Russia this week officially confirmed it has based Tu-22M Backfire bombers at Hamedan airbase in Iran for strike missions over Syria. Pictures show several Backfires being prepared on the ground in surroundings resembling those of the Iranian desert.
Backfires have seen use over Syria a number of times already, supporting forces loyal to president Assad in their fight against rebel forces. A number of videos showed up of the Backfires apparently ‘carpet’ bombing rebel positions, which raises fear of even more civilian casualties in war torn Syria.
Previously, the bombers flew all the way from Russia for missions over the area. Basing the aircraft in Iran allows for much shorter missions.
The basing of the bombers also means Moscow is getting a stronger foothold in the area, which wil be reinforced when the sole Russian aircraft carrier Admiral Kuznetsov supposedly arrives in the Mediterranean this Fall. The ship should bring Ka-52 attack helicopters in theater,m according to sources in Moscow.
The movements are also concerning in light of the flickering conflict in South East Ukraine, where Russian and Ukranian weapons and personnel are facing each other. Russia’s latest movement could be seen as a way to shield off the entire Black Sea from any Western militaries taking an interest in the Ukrainian situation.
The Russian Army has turned up the volume to put some pressure on the Baltic countries Estonia, Latvia and Lithuania. Since this week a new attack / assault helicopter brigade is buzzing NATO’s eastern flank from Ostrov Airbase, about 20 miles (32 km) east of the border with Latvia.
The formerly run-down, reserve base has been gearing up ever since December 2013, when the 15th Army Aviation Brigade was officially formed at Ostrov. Since this week three helicopter squadrons operating tens of attack and assault/transport helicopters apparently make daily training flights, according to several reports we received.
One squadron operates the Mil Mi-28N Night Hunter, a second the Kamov Ka-52 Alligator. Both are splendid attack helicopters that you don’t want to face if your on the other side of the battlefield.
The third squadron operates the Mil Mi-26T heavy-lift choppers as well as Mil Mi-8MTV-5s, bringing a great supply line to any forward operating units. The Russian Western Military District earlier said it will bring Ostrov’s 15th AAB up to a total of five squadrons – not disclosing yet what the additional two units will fly for type of aircraft.
The proximity of Ostrov to the rest of Europe brings the capitals of the Baltic states plus Finland – and there military facilities, within striking distance of large and in theory formidable attack helicopter force. Centrally and strategically located Riga – the capital of Latvia – can be reached in about an hour. No wonder the Baltic states have become a bit more nervous lately about the Russian pressure on their doorstep.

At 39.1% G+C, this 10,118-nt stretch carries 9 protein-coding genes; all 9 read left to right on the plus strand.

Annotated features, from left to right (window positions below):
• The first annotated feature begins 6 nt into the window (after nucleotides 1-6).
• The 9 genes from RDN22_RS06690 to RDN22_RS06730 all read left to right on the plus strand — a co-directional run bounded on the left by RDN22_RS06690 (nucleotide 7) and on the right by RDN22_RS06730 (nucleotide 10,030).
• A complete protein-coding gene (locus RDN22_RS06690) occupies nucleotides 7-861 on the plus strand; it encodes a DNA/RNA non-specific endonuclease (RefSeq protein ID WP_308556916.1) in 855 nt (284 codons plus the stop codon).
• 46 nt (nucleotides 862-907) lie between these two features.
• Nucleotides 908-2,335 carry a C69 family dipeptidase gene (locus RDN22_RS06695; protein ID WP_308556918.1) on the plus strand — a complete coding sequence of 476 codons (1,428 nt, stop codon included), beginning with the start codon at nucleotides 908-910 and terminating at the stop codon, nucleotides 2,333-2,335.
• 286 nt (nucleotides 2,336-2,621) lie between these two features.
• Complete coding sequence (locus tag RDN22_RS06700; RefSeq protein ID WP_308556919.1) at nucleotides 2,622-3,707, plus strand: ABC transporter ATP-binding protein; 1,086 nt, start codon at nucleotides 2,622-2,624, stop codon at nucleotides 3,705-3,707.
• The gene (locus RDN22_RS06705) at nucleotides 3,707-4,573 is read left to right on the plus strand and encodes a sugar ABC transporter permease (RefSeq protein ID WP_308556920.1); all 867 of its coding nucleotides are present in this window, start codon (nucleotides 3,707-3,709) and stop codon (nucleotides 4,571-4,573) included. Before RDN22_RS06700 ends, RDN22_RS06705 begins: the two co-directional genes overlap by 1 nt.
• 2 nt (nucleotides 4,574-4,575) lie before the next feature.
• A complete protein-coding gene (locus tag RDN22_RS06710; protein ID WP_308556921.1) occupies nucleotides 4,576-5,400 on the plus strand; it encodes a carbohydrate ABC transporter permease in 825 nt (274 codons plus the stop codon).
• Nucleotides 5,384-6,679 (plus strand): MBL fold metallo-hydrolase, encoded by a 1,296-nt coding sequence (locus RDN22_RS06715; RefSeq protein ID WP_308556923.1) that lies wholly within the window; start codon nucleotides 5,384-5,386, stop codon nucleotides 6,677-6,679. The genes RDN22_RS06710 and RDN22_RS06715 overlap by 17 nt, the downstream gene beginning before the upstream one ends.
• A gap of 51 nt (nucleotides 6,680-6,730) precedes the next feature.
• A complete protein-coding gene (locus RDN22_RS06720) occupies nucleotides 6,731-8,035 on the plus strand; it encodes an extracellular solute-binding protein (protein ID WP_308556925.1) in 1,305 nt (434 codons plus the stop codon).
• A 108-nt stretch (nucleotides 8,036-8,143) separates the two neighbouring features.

NATO’s secretary general pleaded as late as last week again for alliance’s member states to put more dough into their military, while non-NATO members Sweden and Finland are getting closer to tighter military cooperation between the two of them.
The Iraqi Army Aviation received its first four Mi-35M Hind-Es on November 7th, 2013, with at least six more to follow as a part of the build-up a sizeable attack helicopter fleet that will include Havocs and possibly even Alligators.
Apart from the Mi-35s Iraq is getting 36 Mil Mi-28NE Night Hunters (NATO-name Havoc). Most of the aircraft are due to be delivered by the end of 2013. The status of the contract for at least 10 Kamov Ka-52 Alligators is uncertain. There are conflicting reports on the deal. Some say the Alligators have been cancelled, some say it will be a single-seat version of the side-by-side attack helicopter.
The Ka-52 is designed as an all-weather day-and-night attack helicopter for destroying enemy hard and soft ground targets, low-speed aerial targets and to eliminate enemy troops on a tactical level. It is good for surveillance missions and control of an attack combat helicopter team. Originally designed as the single-seat Ka-50 (NATO-name Hokum), the side-by-side two-seat version has given the type an unique advantage.
The Mi-28NE Night Hunter attack helicopter is designed to carry out search-and-destroy operations against tanks, armored vehicles and personnel; to destroy protected sites and defense installations; to fly search-and-destroy operations against boats and other small naval vessels; and to combat low-speed and low-altitude enemy aircraft. The Mi-28NE is fitted with an integrated avionics suite that allows NOE flight on auto-pilot at night and in adverse conditions.
The Mi-35 is the most multipurpose helicopter of the three, being a combat asset with a small cargo haul enough to house 6 fully-equipped combat troops or a payload of 2,400 kg in addition to the crew of 2. All three helicopters have a top speed of about 161 knots (300 kmh) and can operate up to an altitude of about 16,500 feet (5,5 km).
Source: Rosobornexport / Russian Helicopters with additional reporting by AIRheads’ Marcel Burger